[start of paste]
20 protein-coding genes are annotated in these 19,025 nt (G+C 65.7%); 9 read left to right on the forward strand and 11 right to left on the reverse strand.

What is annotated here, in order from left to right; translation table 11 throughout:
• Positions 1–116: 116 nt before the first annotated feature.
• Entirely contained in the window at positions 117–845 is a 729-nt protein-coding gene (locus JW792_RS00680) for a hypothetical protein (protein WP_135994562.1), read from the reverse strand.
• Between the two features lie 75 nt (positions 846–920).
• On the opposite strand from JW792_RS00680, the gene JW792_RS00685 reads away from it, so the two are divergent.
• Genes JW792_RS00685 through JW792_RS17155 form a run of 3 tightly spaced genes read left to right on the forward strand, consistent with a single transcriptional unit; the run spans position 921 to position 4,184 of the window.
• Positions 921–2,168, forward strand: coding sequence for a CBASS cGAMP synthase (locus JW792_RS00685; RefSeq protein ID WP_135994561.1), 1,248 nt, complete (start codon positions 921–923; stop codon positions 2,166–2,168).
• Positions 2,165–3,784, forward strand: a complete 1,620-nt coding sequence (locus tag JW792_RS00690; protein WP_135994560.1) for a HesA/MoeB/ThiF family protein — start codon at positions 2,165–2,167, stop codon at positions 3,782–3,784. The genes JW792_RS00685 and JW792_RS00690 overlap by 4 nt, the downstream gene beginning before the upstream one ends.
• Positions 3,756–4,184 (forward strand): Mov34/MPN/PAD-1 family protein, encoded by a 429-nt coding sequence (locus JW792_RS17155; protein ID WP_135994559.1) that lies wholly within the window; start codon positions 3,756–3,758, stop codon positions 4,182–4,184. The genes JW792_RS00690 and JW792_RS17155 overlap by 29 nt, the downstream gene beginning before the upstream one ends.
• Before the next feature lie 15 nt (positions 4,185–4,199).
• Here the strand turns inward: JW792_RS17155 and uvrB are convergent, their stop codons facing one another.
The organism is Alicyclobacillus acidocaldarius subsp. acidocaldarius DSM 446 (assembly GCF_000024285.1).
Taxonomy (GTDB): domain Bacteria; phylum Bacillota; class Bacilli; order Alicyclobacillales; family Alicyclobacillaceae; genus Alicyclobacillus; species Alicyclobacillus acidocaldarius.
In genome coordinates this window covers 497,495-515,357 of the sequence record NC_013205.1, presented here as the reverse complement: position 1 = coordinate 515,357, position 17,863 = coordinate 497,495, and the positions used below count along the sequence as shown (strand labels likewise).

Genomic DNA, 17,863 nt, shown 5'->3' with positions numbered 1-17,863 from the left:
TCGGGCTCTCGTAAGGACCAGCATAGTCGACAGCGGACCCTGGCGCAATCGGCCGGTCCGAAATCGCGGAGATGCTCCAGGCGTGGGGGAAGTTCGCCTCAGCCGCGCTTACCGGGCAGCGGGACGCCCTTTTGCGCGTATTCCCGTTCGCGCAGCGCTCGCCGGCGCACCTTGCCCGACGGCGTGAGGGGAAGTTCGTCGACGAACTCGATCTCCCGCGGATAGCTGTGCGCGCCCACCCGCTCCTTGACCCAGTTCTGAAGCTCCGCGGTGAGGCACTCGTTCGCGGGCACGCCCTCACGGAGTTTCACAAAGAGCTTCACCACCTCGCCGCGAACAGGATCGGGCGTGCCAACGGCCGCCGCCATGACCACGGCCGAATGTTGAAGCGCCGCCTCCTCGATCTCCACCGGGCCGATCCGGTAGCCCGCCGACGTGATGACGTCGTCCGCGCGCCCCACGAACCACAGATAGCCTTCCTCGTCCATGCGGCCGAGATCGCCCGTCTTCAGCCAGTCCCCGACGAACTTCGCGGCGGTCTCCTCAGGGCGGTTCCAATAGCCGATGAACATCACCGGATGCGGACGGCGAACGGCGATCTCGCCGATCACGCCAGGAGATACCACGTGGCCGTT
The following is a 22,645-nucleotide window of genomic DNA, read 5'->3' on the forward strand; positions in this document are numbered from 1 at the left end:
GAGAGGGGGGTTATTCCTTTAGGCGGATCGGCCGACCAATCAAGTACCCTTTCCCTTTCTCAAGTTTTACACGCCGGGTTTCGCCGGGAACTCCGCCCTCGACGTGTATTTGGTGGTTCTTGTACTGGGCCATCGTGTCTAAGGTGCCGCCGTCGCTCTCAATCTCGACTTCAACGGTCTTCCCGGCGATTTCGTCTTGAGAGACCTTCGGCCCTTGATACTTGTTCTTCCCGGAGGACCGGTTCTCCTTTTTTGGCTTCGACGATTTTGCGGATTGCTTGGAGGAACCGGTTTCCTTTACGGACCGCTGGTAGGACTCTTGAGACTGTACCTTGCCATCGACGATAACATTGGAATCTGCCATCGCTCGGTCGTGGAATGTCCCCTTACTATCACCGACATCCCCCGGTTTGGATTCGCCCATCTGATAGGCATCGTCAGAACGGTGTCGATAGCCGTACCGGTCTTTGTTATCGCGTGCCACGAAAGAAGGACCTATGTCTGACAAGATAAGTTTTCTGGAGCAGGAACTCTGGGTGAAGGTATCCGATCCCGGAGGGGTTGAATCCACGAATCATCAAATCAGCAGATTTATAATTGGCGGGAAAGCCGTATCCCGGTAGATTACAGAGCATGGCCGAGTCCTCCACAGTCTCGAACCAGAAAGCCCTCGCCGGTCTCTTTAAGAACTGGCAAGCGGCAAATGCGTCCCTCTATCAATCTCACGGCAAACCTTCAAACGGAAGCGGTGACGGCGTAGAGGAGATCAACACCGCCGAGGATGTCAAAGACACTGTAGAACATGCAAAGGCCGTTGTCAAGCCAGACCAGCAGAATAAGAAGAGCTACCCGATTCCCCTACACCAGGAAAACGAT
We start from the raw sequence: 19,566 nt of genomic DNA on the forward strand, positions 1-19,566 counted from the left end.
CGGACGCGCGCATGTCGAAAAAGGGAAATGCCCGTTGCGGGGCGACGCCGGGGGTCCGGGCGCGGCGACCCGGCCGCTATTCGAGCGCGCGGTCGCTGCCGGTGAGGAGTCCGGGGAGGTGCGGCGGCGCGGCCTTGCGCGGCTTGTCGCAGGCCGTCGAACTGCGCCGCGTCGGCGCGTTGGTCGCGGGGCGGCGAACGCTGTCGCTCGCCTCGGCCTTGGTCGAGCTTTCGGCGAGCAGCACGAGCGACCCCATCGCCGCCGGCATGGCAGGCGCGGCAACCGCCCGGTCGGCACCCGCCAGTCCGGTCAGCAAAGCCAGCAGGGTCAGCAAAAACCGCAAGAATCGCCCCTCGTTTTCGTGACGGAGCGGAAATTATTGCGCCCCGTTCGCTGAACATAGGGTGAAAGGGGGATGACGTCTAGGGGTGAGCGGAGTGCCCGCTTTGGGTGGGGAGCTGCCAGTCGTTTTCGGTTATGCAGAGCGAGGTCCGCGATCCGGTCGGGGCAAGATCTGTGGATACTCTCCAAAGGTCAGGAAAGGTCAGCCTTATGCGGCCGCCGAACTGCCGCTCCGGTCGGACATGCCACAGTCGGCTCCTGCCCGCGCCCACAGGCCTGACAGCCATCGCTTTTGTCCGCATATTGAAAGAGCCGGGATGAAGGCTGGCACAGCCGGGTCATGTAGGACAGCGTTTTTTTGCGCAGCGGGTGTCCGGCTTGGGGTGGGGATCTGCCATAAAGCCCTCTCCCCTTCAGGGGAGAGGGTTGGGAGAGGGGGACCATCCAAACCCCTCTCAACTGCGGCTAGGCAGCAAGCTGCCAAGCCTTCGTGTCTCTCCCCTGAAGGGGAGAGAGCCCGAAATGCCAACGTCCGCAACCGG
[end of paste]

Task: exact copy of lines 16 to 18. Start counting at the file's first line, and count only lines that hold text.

Genomic DNA, 17,863 nt, shown 5'->3' with positions numbered 1-17,863 from the left:
TCGGGCTCTCGTAAGGACCAGCATAGTCGACAGCGGACCCTGGCGCAATCGGCCGGTCCGAAATCGCGGAGATGCTCCAGGCGTGGGGGAAGTTCGCCTCAGCCGCGCTTACCGGGCAGCGGGACGCCCTTTTGCGCGTATTCCCGTTCGCGCAGCGCTCGCCGGCGCACCTTGCCCGACGGCGTGAGGGGAAGTTCGTCGACGAACTCGATCTCCCGCGGATAGCTGTGCGCGCCCACCCGCTCCTTGACCCAGTTCTGAAGCTCCGCGGTGAGGCACTCGTTCGCGGGCACGCCCTCACGGAGTTTCACAAAGAGCTTCACCACCTCGCCGCGAACAGGATCGGGCGTGCCAACGGCCGCCGCCATGACCACGGCCGAATGTTGAAGCGCCGCCTCCTCGATCTCCACCGGGCCGATCCGGTAGCCCGCCGACGTGATGACGTCGTCCGCGCGCCCCACGAACCACAGATAGCCTTCCTCGTCCATGCGGCCGAGATCGCCCGTCTTCAGCCAGTCCCCGACGAACTTCGCGGCGGTCTCCTCAGGGCGGTTCCAATAGCCGATGAACATCACCGGATGCGGACGGCGAACGGCGATCTCGCCGATCACGCCAGGAGATACCACGTGGCCGTT
The following is a 22,645-nucleotide window of genomic DNA, read 5'->3' on the forward strand; positions in this document are numbered from 1 at the left end: